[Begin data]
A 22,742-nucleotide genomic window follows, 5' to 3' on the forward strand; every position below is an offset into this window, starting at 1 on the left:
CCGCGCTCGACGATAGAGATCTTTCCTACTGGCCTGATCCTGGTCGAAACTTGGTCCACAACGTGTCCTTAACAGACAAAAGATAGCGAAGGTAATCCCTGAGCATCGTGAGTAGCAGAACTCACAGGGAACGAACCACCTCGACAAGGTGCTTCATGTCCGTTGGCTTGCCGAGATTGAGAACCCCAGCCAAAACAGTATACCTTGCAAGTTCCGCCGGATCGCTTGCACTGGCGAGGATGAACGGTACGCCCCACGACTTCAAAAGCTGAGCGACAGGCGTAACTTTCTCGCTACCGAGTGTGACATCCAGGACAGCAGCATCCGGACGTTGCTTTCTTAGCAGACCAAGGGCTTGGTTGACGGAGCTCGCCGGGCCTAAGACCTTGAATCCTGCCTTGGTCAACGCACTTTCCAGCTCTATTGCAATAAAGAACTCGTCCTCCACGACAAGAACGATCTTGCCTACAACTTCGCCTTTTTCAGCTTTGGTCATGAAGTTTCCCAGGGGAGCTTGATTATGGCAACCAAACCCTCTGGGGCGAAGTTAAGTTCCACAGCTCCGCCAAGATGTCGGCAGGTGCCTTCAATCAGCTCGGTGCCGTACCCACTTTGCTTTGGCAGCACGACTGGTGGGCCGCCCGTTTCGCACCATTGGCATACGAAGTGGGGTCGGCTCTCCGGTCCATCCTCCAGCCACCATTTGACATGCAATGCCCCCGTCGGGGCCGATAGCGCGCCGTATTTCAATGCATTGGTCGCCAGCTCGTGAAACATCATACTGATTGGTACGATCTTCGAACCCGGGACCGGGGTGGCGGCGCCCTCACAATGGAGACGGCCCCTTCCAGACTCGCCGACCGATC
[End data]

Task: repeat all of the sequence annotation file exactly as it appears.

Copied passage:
A 22,742-nucleotide genomic window follows, 5' to 3' on the forward strand; every position below is an offset into this window, starting at 1 on the left:
CCGCGCTCGACGATAGAGATCTTTCCTACTGGCCTGATCCTGGTCGAAACTTGGTCCACAACGTGTCCTTAACAGACAAAAGATAGCGAAGGTAATCCCTGAGCATCGTGAGTAGCAGAACTCACAGGGAACGAACCACCTCGACAAGGTGCTTCATGTCCGTTGGCTTGCCGAGATTGAGAACCCCAGCCAAAACAGTATACCTTGCAAGTTCCGCCGGATCGCTTGCACTGGCGAGGATGAACGGTACGCCCCACGACTTCAAAAGCTGAGCGACAGGCGTAACTTTCTCGCTACCGAGTGTGACATCCAGGACAGCAGCATCCGGACGTTGCTTTCTTAGCAGACCAAGGGCTTGGTTGACGGAGCTCGCCGGGCCTAAGACCTTGAATCCTGCCTTGGTCAACGCACTTTCCAGCTCTATTGCAATAAAGAACTCGTCCTCCACGACAAGAACGATCTTGCCTACAACTTCGCCTTTTTCAGCTTTGGTCATGAAGTTTCCCAGGGGAGCTTGATTATGGCAACCAAACCCTCTGGGGCGAAGTTAAGTTCCACAGCTCCGCCAAGATGTCGGCAGGTGCCTTCAATCAGCTCGGTGCCGTACCCACTTTGCTTTGGCAGCACGACTGGTGGGCCGCCCGTTTCGCACCATTGGCATACGAAGTGGGGTCGGCTCTCCGGTCCATCCTCCAGCCACCATTTGACATGCAATGCCCCCGTCGGGGCCGATAGCGCGCCGTATTTCAATGCATTGGTCGCCAGCTCGTGAAACATCATACTGATTGGTACGATCTTCGAACCCGGGACCGGGGTGGCGGCGCCCTCACAATGGAGACGGCCCCTTCCAGACTCGCCGACCGATC